Some time ago I had a breef peek into the "arduino" stuff and I bumped into some text somewhere about the terribly slow "digital_write()" stuff.

So then he took those functions and rewrote them as macro's. The author claimed his macro's were optimized by the compiler into single sbi() cbi() instructions.

(Euhhmmm.. The "normal" arduino digital functions check if a pin is used as pwm and turn of pwm if written to as a bit. I don't like arduino very much).

 

Well, lot's of people are complaining:

https://duckduckgo.com/html?q=ar...

 

This post drops "Paul Stoffregen" 's name. (& posts) He's a smart guy.

http://forum.arduino.cc/index.ph...

Paul van der Hoeven.
Bunch of old projects with AVR's:
http://www.hoevendesign.com

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I modified my code written in previous post with only macros. This code is mainly for 328P. The code size and performance both seems to be optimized. But this code is not completely tested. Need to do some testing in next couple of days. Hopefully works straight. 

 

Just thought of using arduino compatible names (pinMode, digitalWrite and digitalRead) so that arduino code could be used directly.

 

But when I changed #define to static const uint8_t  in the above code (in commented section), I was expecting RAM usage to go up. I was thinking that new variable is created in RAM, but cannot be modified. That means static const is equivalent to #define as far as code size/performance is concerned and we could use one of them depending on our taste!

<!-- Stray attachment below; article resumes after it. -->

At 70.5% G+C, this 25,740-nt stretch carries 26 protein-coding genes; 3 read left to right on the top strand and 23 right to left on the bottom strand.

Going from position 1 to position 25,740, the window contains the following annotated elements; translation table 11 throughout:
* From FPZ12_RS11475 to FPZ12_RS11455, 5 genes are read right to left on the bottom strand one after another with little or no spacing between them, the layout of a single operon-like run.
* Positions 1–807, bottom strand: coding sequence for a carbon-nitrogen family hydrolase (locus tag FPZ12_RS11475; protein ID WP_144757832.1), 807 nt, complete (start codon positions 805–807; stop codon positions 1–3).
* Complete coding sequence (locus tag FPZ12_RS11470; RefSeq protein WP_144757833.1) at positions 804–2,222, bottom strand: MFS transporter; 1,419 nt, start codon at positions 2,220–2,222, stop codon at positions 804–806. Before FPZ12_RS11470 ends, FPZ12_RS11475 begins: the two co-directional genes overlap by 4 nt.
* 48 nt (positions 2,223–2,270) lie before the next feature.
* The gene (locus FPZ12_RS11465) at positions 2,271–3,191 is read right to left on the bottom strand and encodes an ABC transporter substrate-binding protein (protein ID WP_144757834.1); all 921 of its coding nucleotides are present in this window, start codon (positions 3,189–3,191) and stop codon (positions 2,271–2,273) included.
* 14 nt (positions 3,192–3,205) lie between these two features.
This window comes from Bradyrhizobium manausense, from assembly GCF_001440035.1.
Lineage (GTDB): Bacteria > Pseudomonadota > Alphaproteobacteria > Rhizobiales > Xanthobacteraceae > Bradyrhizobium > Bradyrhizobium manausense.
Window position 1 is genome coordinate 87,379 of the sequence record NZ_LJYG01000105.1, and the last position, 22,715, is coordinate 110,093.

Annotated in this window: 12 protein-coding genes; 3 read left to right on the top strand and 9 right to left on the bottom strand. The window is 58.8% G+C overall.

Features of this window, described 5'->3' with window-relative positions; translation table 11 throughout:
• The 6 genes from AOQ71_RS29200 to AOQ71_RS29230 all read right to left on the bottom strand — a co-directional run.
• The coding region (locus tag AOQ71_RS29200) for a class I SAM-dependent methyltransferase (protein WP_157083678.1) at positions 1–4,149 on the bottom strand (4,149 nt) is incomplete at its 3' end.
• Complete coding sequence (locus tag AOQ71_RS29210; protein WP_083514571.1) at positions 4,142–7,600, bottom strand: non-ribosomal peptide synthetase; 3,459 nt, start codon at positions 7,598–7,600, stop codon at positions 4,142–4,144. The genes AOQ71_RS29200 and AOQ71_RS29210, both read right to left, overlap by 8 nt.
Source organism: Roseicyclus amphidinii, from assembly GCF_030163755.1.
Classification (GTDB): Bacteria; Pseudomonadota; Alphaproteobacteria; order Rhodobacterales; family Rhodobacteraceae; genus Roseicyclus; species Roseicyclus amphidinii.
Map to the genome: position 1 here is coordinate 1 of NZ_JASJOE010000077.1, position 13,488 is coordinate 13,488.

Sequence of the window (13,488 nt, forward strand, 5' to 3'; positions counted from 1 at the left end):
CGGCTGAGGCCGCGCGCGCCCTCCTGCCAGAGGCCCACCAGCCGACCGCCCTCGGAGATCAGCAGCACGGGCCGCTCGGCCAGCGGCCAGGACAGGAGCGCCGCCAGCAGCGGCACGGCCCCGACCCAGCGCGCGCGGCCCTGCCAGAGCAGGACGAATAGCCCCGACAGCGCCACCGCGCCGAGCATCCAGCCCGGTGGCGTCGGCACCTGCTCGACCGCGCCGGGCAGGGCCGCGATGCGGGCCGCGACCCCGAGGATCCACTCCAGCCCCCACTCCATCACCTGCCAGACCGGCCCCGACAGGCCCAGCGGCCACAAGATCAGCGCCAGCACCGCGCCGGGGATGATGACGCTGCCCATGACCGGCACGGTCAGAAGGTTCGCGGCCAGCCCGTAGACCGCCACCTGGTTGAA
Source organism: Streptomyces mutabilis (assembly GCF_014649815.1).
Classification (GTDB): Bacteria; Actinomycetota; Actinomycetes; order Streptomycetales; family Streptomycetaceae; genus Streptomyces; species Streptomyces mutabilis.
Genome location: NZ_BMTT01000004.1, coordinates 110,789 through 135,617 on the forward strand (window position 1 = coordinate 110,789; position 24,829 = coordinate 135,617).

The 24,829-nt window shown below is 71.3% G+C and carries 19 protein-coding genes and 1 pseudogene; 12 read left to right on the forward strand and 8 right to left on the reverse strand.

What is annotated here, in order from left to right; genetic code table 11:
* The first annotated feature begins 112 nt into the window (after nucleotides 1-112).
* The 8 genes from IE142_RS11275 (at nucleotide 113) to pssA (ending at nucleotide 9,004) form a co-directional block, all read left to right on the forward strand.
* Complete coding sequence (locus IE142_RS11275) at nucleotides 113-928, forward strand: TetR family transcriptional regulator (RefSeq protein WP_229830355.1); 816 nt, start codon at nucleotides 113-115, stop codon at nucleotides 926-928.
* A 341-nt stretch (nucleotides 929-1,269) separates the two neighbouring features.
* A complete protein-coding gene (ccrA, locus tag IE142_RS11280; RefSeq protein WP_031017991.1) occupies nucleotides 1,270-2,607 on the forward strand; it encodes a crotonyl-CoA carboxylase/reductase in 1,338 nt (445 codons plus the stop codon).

#undef HIGH
#define HIGH 1

#undef LOW
#define LOW 0


#undef OUTPUT
#define OUTPUT 1

#undef INPUT
#define INPUT 0

#ifndef IOPORTB
#define IOPORTB 0
#endif
#ifndef IOPORTC
#define IOPORTC 1
#endif
#ifndef IOPORTD
#define IOPORTD 2
#endif

#define IOPB0  0
#define IOPB1  1
#define IOPB2  2
#define IOPB3  3
#define IOPB4  4
#define IOPB5  5
#define IOPB6  6
#define IOPB7  7
#define IOPC0  8
#define IOPC1  9
#define IOPC2  10
#define IOPC3  11
#define IOPC4  12
#define IOPC5  13
#define IOPC6  14
#define IOPC7  15
#define IOPD0  16
#define IOPD1  17
#define IOPD2  18
#define IOPD3  19
#define IOPD4  20
#define IOPD5  21
#define IOPD6  22
#define IOPD7  23



/*
    static const uint8_t IOPB0=0;
    static const uint8_t IOPB1=1;
    static const uint8_t IOPB2=2;
    static const uint8_t IOPB3=3;
    static const uint8_t IOPB4=4;
    static const uint8_t IOPB5=5;
    static const uint8_t IOPB6=6;
    static const uint8_t IOPB7=7;
    static const uint8_t IOPC0=8;
    static const uint8_t IOPC1=9;
    static const uint8_t IOPC2=10;
    static const uint8_t IOPC3=11;
    static const uint8_t IOPC4=12;
    static const uint8_t IOPC5=13;
    static const uint8_t IOP6=14;
    static const uint8_t IOPC7=15;
    static const uint8_t IOPD0=16;
    static const uint8_t IOPD1=17;
    static const uint8_t IOPD2=18;
    static const uint8_t IOPD3=19;
    static const uint8_t IOPD4=20;
    static const uint8_t IOPD5=21;
    static const uint8_t IOPD6=22;
    static const uint8_t IOPD7=23;
*/

// Now define all IO devices and assign port numbers.
#define LED1 IOPD3
#define LED2 IOPB0


#define IOBitSet(ioport, bit) (ioport==IOPORTD)?(PORTD|=1<<bit):(ioport==IOPORTB)?(PORTB|=1<<bit):(ioport==IOPORTC)?(PORTC|=1<<bit):0
#define IOBitClear(ioport, bit) (ioport==IOPORTD)?(PORTD&=~(1<<bit)):(ioport==IOPORTB)?(PORTB&=~(1<<bit)):(ioport==IOPORTC)?(PORTC&=~(1<<bit)):0
#define IOBitDirOut(ioport, bit) (ioport==IOPORTD)?(DDRD|=1<<bit):(ioport==IOPORTB)?(DDRB|=1<<bit):(ioport==IOPORTC)?(DDRC|=1<<bit):0
#define IOBitDirIn(ioport, bit) (ioport==IOPORTD)?(DDRD&=~(1<<bit)):(ioport==IOPORTB)?(DDRB&=~(1<<bit)):(ioport==IOPORTC)?(DDRC&=~(1<<bit)):0
#define IOBitInvert(ioport, bit) (ioport==IOPORTD)?(PORTD^=1<<bit):(ioport==IOPORTB)?(PORTB^=1<<bit):(ioport==IOPORTC)?(PORTC^=1<<bit):0


// Operation on Entire Ports.
//Without affecting existing values, the new value is set or cleared for entire port.
// These are not tested yet.